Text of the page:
"The figures indicate 68% of websites on the blacklist were blocked for reasons other than child pornography, including content that has been classified R18+, X18+, RC and unspecified."

    Additionally, internet search giant Google has even given its opinion on the filtering system, saying it is "concerned" by the Government's plans.
    "RC is a broad category of content that includes not just child sexual abuse material but also socially and politically controversial material - for example, educational content on safer drug use - as well as the grey realms of material instructing in any crime, including politically controversial crimes such as euthanasia," Google said in a statement.
    "This type of content may be unpleasant and unpalatable but we believe that government should not have the right to block information which can inform debate of controversial issues."

    The company also said it believes free speech critical to Australia's ongoing reputation of an open and democratic society.
    "Political and social norms change over time and benefit from intense public scrutiny and debate. The openness of the internet makes this all the more possible and should be protected."

    University of Sydney associate professor and communications expert Bjorn Landfeldt has also said the Government has not addressed whether the benefits of the filter will outweigh the impact of having legal content blocked.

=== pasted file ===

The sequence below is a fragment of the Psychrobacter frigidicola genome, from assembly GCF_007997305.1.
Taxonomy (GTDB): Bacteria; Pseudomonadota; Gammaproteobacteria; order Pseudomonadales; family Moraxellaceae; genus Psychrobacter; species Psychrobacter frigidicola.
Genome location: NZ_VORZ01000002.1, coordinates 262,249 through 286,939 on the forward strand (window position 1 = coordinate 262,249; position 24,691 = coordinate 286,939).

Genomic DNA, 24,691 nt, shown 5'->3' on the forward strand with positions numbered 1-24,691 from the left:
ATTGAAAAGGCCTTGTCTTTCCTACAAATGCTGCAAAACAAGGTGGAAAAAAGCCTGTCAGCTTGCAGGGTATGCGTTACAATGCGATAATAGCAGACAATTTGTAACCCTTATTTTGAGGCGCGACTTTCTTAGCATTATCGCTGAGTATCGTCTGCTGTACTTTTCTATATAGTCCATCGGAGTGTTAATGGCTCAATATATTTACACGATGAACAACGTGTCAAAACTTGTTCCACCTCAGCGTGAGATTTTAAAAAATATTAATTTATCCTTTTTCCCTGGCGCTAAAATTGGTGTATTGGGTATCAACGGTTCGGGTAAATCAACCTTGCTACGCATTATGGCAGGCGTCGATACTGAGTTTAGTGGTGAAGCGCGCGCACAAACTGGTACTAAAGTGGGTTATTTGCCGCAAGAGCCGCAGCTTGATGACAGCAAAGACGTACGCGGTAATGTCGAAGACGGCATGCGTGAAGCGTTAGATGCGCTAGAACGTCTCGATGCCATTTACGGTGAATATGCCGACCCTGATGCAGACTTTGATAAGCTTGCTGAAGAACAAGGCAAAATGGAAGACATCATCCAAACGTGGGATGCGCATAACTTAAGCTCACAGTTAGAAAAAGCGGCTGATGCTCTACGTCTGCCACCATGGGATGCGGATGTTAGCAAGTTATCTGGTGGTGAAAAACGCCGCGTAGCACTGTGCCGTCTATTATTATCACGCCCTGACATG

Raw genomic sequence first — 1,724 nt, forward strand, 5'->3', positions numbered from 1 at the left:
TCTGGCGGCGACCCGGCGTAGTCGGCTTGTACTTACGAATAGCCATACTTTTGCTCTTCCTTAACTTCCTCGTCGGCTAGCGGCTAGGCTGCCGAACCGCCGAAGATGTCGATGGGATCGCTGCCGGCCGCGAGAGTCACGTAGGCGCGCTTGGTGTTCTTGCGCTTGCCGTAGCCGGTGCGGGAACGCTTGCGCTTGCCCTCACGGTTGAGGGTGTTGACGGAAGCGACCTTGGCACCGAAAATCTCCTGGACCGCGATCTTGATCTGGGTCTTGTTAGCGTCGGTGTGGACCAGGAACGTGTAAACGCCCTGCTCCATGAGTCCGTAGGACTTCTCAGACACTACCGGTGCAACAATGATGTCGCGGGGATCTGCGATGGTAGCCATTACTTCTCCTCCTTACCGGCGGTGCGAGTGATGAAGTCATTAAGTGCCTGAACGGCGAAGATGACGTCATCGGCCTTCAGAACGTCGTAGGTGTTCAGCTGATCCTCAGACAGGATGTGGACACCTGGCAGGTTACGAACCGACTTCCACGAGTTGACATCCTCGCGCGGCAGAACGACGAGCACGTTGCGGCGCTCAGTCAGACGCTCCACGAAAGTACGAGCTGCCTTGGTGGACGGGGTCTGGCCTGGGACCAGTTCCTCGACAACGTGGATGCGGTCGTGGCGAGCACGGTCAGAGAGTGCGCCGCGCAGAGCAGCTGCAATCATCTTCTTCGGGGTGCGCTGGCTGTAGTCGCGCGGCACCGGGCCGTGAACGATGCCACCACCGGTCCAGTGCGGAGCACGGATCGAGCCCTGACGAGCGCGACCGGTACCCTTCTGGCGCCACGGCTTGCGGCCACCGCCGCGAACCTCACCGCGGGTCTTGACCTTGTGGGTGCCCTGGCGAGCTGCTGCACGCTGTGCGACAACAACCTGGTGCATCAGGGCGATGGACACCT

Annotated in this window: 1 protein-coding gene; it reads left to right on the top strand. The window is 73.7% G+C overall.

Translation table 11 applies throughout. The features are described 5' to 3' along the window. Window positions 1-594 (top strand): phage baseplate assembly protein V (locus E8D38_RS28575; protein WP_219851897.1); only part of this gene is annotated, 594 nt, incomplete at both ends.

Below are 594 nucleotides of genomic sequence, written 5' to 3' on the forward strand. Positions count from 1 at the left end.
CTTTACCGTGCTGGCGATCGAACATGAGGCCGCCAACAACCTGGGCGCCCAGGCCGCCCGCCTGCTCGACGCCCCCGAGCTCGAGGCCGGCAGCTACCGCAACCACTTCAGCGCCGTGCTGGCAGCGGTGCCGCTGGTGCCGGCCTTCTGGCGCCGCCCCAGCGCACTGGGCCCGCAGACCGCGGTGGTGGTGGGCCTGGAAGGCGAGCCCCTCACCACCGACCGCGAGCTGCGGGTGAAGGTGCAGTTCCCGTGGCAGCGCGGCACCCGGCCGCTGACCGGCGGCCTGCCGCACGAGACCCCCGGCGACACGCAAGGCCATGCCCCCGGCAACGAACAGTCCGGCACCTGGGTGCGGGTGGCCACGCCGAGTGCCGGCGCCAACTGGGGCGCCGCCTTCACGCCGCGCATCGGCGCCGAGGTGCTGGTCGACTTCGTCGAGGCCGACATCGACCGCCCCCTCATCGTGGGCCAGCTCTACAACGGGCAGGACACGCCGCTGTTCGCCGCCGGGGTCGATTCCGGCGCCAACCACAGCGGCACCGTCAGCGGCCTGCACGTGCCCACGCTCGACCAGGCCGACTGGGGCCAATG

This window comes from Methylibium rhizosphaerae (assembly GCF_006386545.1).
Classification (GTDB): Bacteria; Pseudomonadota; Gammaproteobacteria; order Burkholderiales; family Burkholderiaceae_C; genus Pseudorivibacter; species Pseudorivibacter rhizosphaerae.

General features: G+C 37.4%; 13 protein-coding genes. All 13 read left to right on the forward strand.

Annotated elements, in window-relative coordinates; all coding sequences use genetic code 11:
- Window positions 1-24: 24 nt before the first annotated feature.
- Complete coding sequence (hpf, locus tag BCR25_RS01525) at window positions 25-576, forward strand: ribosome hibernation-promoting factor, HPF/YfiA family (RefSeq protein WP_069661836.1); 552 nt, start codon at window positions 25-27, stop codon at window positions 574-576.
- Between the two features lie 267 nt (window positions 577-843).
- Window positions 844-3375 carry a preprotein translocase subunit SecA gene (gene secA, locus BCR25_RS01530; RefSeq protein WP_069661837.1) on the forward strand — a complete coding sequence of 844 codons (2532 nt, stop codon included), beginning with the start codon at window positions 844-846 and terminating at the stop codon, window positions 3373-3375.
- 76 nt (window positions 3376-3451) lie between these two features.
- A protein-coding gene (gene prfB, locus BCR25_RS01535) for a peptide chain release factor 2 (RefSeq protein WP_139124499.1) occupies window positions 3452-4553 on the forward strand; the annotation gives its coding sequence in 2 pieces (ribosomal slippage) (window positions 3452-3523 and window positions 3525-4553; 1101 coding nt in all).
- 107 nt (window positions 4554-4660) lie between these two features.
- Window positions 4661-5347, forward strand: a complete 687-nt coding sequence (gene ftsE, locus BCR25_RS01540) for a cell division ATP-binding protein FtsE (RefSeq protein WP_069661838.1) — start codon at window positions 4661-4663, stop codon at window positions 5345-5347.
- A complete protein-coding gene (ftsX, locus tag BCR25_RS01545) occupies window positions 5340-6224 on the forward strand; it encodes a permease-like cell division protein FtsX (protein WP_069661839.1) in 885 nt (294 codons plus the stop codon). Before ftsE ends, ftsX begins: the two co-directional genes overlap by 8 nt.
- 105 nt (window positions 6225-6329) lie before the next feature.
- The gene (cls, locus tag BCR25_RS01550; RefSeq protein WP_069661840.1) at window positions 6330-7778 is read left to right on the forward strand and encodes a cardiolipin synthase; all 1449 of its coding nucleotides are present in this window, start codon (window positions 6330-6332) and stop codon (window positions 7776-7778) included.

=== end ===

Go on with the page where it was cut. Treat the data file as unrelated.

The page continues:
"There's no clear definition of refused classification that can be debated in society... [and] once you put a label such as refused classification in place, that doesn't mean that the meaning cannot be changed," he told The Age.

    Meanwhile, news of the filtering system has spread across the world with major news organisations in the US and Britain reporting on the story.



    Firstly, the filter won't be effective. Getting around it will be so easy it is not funny. If you can post on this forum then you will have the skills required to do it. Simply using a proxy server to access the internet renders the filter completely useless. The proof of the ineffectiveness of such filters is illustrated by the daily circumvention of the "Great Firewall of China."